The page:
I tell myself I’m going to write. I figure I’ll come home, pop a squat at the kitchen table with a steaming cup of mint tea, and comb through the maze of thoughts in my mind until they resemble something close to coherent. I tell myself I’m going to do this because there is still so much I want to say about my time in France and so many vivid memories I want to give life to.
The enormity of the experience weighs on me, though, and I shy away from the daunting task of doing it justice. But I know that if I don’t try, the feelings, people, and tastes of the 8 months will continue to move farther and farther away from me. So instead, I stagnate somewhere in-between nostalgia and longing, in-between living in New York and thinking about France, in-between the past and the present.
And then, there’s the simple fact that I stare at a screen all day at work. So naturally, when I come home, the last thing I want to do is flip open my computer.
But I’m here now, and I’m trying to close the gap.
In Michael Pollan’s documentary series “Cooked,” he argues that we’ve lost touch with how food has gotten to our plate by letting other people, corporations, and institutions cook for us.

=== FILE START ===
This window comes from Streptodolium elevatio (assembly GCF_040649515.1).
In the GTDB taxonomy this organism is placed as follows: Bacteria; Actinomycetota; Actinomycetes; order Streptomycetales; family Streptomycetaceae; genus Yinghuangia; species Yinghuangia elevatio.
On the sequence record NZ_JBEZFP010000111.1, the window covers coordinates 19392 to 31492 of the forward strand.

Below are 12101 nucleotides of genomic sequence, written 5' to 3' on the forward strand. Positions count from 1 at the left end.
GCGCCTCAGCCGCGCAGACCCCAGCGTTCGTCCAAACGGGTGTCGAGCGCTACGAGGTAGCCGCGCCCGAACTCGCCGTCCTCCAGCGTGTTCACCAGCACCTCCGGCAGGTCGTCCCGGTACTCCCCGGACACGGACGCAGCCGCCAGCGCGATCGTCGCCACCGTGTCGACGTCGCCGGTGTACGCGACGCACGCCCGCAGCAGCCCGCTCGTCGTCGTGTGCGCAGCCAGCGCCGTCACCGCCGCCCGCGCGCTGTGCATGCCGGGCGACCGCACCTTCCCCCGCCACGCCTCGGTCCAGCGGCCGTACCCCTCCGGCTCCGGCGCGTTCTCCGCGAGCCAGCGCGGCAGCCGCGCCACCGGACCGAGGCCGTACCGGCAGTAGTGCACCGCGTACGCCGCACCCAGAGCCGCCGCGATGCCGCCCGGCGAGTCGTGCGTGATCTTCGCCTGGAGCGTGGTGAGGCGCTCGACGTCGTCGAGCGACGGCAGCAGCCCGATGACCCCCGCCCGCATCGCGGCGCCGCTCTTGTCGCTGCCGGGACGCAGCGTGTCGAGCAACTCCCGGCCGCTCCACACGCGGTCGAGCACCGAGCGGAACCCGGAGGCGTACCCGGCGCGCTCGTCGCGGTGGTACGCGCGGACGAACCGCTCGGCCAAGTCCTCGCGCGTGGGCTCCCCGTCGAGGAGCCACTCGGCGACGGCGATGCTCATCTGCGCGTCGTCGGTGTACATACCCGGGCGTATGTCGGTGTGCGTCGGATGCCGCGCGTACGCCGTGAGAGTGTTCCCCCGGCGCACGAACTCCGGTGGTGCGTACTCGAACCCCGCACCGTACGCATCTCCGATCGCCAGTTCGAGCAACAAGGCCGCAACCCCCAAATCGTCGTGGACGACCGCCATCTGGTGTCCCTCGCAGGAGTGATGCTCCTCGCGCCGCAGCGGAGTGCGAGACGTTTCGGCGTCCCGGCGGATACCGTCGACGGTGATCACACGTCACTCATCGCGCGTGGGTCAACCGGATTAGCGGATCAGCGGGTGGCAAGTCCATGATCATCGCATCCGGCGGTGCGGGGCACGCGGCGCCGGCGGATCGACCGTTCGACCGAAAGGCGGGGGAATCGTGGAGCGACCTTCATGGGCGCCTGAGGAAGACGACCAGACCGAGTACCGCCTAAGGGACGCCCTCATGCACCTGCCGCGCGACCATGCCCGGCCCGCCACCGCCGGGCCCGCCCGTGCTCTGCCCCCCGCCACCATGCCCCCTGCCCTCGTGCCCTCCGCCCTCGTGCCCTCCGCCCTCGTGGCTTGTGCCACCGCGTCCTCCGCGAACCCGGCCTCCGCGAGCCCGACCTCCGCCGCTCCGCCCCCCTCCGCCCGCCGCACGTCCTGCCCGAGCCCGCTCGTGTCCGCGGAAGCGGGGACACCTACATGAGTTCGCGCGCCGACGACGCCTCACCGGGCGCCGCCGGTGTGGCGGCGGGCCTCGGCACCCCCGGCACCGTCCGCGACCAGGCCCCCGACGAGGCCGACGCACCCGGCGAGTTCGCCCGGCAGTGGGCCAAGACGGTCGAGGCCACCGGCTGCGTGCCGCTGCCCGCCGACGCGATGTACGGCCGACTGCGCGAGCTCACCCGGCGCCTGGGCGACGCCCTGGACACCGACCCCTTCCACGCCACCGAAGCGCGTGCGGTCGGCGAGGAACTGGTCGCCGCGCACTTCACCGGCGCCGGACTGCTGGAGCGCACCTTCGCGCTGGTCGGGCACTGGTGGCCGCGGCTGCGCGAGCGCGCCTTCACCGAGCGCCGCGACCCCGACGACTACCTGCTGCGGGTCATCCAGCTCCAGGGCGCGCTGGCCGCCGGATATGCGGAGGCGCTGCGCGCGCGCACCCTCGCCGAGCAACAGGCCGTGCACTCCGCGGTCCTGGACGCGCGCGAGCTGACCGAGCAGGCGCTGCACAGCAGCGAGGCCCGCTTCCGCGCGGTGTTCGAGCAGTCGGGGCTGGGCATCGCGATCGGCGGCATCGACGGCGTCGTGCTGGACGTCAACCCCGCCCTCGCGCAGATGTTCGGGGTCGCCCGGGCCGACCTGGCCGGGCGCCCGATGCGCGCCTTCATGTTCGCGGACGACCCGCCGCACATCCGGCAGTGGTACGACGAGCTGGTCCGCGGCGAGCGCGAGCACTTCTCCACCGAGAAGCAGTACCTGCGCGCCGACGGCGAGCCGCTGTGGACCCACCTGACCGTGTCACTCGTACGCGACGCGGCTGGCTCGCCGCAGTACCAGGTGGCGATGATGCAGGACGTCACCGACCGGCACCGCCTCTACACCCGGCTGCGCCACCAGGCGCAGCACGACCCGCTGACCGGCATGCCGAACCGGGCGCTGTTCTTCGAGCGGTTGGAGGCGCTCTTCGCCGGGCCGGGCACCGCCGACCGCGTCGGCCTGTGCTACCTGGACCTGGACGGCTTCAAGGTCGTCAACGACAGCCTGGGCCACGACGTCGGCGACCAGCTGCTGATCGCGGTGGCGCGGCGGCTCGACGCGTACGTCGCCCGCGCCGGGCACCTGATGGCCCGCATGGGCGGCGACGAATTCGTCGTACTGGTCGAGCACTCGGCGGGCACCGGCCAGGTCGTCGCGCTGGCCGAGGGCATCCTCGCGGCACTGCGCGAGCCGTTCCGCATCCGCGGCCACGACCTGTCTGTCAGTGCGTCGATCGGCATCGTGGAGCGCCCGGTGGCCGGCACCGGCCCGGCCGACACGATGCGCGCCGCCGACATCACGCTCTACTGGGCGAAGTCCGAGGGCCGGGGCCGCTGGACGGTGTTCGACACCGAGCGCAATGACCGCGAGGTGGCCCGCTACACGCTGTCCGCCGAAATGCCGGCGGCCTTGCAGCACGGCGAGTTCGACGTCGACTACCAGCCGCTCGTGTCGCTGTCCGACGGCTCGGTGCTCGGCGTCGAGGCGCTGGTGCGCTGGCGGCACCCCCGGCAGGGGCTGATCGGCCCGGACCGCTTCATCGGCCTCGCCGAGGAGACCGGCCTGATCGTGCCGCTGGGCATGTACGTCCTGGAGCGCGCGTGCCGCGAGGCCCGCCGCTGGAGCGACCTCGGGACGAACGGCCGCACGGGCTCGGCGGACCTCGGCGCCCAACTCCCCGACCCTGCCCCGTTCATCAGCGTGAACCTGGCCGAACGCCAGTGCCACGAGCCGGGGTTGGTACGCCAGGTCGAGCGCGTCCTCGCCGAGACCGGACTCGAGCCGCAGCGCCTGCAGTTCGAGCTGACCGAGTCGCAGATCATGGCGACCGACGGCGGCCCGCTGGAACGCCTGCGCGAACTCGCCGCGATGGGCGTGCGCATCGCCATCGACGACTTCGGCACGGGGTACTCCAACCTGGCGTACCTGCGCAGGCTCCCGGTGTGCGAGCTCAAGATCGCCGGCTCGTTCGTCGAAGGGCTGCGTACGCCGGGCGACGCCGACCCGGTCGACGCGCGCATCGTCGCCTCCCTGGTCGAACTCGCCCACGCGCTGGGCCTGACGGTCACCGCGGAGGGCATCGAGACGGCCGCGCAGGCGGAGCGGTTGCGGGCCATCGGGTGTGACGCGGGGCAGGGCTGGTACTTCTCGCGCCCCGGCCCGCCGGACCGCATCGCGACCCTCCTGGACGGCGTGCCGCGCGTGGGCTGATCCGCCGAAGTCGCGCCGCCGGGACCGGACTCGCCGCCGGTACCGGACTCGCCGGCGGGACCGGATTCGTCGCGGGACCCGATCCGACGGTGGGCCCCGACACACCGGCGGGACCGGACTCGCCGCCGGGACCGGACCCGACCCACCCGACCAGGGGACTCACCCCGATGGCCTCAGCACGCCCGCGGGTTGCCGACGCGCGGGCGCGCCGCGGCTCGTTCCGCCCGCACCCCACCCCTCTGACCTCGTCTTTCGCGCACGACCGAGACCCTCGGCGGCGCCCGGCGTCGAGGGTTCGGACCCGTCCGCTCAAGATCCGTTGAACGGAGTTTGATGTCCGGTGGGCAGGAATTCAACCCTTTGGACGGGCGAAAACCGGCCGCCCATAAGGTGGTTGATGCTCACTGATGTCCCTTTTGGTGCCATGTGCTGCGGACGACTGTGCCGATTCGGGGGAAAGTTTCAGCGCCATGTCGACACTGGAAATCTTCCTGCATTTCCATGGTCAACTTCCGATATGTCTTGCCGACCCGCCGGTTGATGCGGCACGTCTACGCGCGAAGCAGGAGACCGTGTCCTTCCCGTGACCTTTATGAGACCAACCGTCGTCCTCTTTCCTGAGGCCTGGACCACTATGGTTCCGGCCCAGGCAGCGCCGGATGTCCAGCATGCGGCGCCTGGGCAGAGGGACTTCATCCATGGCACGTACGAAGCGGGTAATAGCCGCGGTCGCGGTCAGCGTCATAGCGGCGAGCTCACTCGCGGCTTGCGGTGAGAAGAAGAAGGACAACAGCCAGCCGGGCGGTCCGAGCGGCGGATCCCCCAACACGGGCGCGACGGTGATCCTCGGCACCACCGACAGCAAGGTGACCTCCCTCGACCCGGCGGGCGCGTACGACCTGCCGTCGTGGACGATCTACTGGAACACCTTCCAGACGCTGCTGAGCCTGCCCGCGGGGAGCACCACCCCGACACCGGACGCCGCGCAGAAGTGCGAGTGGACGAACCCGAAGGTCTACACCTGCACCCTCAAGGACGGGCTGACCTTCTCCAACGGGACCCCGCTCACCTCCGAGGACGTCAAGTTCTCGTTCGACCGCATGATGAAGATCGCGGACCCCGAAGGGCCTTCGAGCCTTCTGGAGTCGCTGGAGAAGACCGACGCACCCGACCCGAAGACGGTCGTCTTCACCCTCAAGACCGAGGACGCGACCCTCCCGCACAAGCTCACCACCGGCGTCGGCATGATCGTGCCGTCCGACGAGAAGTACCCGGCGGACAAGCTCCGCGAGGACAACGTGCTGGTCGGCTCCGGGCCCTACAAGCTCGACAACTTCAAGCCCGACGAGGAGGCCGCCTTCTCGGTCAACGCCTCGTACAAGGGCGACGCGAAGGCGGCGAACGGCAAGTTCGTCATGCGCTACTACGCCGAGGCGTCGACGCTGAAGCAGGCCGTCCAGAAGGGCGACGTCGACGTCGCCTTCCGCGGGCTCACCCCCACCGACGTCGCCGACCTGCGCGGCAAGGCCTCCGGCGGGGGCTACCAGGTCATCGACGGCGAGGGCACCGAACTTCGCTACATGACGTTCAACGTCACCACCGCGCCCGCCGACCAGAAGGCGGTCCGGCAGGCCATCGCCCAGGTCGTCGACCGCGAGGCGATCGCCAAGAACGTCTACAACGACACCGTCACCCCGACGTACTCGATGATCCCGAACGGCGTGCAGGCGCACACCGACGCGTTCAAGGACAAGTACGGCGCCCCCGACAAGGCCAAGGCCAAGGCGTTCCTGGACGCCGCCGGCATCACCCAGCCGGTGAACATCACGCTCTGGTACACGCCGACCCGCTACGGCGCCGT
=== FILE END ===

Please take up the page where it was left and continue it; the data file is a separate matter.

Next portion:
Just think about the way we refer to food, calling it pork rather than pig and beef rather than cow. We’ve distanced ourselves from the land, adopted an air of passivity in regards to the human institution of the meal, and lost a certain degree of pleasure around food in the process.
Although France is certainly not immune to these trends, I couldn’t help but feel a heightened degree of respect towards food and how it arrived to my plate while I was there. A privilege? Absolutely. But glamorous? Not at all.
I tried my hardest to stay calm every time I found a slug alive and nestled in my head of lettuce. I stared freshly caught fish straight in the eyes, unable to divert my gaze from the blood splattering across the floor as they were scaled, gutted, wrapped up tight, and handed over to market-goers with an exchange of pleasantries and cooking tips. And then, there was the blisteringly cold afternoon I spent patiently waiting in line for spinach only to be told there wasn’t any that week. No one to blame but Mother Nature, the farmer told me.
But through it all, I was – and still am – hopelessly enamored with the feeling of living so close to the land. Now that I’m back, I miss it so much it aches. So I suppose the best way for me to close the gap between New York and France is to close the gap between myself and the land, to do something so simple and raw, so natural and human that I wonder how it ever went out of style in the first place: eat real food.
Nothing fancy, here. Just homemade food with simple, seasonal ingredients left to speak for themselves.